Introduction to Slavery (Chap 1 Mid Nineteenth Century USA)


Background of Slavery

  • Slavery is when a person owns another person and uses them to carry out work without paying them. They also use vicious tactics to help keep them under their control. The slave has no rights and is treated as property. 
  • Slaves came from Africa- they were most resistant to desieses in the South. 
  • The Middle Passage was a trade route. were slaves were transported from Africa to where they were going. 
  • Seasoning was the process where slaves were stripped of there identity and were given new names, new clothes and had to speak English. 
  • In the end Slavery was abolished. 
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Slavery and the Founding Fathers

  • In 1776 slavery existed in all of the 13 colonies. However it was only of major importance in the South as the Northern section was unsuitable for plantation agriculture. In the last decades of the 18th Century radical Protestants condemned slavery as morally evil but,enlightened ides that stressed liberty, equality and free enterprise. 
  • The Declaration of Independence was one of the most famous declarations of freedom ever written. However the section condemning slavery was ommitted from the final draft... The author was Thomas Jefferson who owned 200 slaves himself.
  • The founding farthers were aware of the anomaly between equality and the existance of slavery. 
  • After the revolution the Northern States abolished slavery however it continued in the South. In the consitution slaves were defined as 3/5 of a person. 
  • Then in 1787 congress passed the Northwest Ordinance which kept slavery out of the North West territory. 
  • In 1808 the US banned slave trade with Africa- some expected slavery to die out however it did not. 
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Eli Whitney and the Cotton Gin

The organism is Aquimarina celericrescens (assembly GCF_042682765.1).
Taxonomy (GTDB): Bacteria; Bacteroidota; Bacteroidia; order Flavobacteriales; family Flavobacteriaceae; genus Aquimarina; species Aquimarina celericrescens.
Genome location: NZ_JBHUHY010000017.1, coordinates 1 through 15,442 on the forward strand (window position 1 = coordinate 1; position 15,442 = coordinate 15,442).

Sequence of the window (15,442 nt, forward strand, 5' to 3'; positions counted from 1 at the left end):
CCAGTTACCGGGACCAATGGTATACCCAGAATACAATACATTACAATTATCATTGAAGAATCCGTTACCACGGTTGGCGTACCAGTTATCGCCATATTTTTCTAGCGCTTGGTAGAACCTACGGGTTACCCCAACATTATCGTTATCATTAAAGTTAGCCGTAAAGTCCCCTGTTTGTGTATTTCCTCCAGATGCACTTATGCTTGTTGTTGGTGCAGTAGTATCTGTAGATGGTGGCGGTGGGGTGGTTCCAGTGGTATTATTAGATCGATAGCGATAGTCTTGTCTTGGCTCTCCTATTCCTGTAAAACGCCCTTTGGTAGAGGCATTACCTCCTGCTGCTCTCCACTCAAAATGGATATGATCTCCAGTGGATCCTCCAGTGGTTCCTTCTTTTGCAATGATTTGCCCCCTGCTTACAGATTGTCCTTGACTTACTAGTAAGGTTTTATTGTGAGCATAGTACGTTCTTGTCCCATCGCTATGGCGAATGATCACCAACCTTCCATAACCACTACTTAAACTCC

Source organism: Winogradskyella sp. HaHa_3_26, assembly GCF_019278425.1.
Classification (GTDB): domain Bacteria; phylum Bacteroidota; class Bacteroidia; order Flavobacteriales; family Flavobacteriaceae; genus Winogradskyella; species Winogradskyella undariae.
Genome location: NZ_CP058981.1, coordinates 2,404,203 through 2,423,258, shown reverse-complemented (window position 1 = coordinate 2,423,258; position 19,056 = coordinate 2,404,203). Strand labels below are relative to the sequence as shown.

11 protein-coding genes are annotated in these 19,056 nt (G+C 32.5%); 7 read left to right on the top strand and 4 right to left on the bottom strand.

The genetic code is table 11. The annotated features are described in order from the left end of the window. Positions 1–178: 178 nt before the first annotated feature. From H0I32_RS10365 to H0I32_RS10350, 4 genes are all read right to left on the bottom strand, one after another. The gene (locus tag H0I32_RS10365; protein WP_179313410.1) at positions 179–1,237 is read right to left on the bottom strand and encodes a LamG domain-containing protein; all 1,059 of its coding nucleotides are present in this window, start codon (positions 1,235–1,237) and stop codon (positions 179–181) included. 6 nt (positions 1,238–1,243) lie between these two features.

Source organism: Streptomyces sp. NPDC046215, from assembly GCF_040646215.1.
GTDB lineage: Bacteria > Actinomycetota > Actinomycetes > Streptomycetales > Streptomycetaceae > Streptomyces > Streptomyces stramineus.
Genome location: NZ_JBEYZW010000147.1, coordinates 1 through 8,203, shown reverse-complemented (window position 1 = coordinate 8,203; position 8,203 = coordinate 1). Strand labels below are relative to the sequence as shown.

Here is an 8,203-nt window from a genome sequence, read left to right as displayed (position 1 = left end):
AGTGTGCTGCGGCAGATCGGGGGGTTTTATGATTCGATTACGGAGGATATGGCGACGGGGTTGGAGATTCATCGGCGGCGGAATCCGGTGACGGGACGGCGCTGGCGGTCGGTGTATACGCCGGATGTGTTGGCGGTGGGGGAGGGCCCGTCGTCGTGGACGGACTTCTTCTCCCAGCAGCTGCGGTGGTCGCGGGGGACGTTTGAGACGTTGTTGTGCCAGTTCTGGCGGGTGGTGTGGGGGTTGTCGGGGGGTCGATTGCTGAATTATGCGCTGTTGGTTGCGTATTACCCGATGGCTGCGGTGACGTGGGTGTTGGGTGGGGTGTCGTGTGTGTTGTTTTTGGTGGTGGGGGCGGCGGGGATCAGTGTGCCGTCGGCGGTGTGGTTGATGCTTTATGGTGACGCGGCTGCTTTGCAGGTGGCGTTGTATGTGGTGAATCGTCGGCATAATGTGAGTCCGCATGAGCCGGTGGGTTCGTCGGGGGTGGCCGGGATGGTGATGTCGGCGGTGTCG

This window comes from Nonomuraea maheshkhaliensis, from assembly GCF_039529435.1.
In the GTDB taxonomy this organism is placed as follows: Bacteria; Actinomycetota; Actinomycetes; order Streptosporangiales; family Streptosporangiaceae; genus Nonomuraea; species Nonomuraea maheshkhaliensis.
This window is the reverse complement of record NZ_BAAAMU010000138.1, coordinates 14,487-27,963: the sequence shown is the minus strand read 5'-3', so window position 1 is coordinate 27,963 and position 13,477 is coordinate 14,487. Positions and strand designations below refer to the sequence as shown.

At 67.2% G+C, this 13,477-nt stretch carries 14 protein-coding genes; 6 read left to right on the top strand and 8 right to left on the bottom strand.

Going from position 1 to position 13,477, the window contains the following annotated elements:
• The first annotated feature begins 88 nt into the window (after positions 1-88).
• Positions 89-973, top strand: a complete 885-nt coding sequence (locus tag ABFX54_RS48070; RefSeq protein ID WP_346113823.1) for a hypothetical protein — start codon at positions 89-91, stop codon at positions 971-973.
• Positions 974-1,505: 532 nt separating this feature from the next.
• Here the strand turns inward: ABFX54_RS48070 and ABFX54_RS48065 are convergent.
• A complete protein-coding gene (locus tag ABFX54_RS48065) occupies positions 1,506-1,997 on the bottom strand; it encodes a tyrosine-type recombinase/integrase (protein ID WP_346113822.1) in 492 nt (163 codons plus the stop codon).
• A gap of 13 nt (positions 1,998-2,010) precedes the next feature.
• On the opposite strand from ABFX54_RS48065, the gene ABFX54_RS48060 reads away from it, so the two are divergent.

• In 1790 only 9000 bales of cotton were produced in the USA. Picking cotton was a slow process as it had to be picked by hand. 
  • However this changed when Eli Whitney invented the Cotton Gin in 1793 that revolutionised Southern Agriculture. It enabled short-fibre cotton to be quickly separated from its seeds. 
  • It suddenly became highly profitable to grow cotton. By the 1830's the South was producing two million bales per year. 
  • It earned the name 'King Cotton' as it soon outstripped all other plantation crops in economic importance. 
  • Cotton production needed a large amount of unskilled labour. Slaves were ideal therefore cotton and slavery were interlinked. 
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The Harsh Reality of What Slavery was Like

  • The diets of enslaved people were inedequate to meet the demands of their heavy workload. They lived in crude quaters that left them vulnerable to bad weather and disease. 
  • Unsanitary condistions, inadequate nutruition and unrelenting had labour made slaves highly susceptible to desease. Slaves were oftened force to work when sick and there healthcare was inadequate. 
  • Child mortality was extremely high on rice plantations, generally around 66%- on one rice plantation it was as high as 90%. 
  • Families were oftened separated or forcibly scattered as a form of punishment. 
  • Punishments included whipping,tortue, imprisionment and being sold away. 
  • Slaves throughout the South had to live under a set of laws called Slave Codes. The basic idea was that slaves were considered property, not people and were treated as such. Patrols were set up to enforce these codes. 
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Was Slavery an Exploitation or a Benign System?

  • As Slavery was attacked in the Mid 19th Century, Southerners sought to defend slavery. They argued that Slavery was a force of good and that Slaves were protected by their Slave Masters they were therefore better off then working men in Northern Factories. 
  • Historians continued this debate. In the early 20th Century Ulrichh Philips argued that most slaves were content with there lot the relationship between a master and his slave was 'gentleness,kind-hearted friendship and mutual loyalty.'
  • In 1950's Kenneth Stampp argued that Slavery was very harsh. The plantation is an area of conflict and Slaves were 'Troublesome Property.'
  • In 1974 a pair of economic historians called Robert Fogel and Stanley Engerman argued in The Time of the Cross t. hat slave condistions were good and through research concluded that Slavery was an efficent and mild system of Labour and that Slaves enjoyed a standard of living comparable to that Northern Industrial Workers. 
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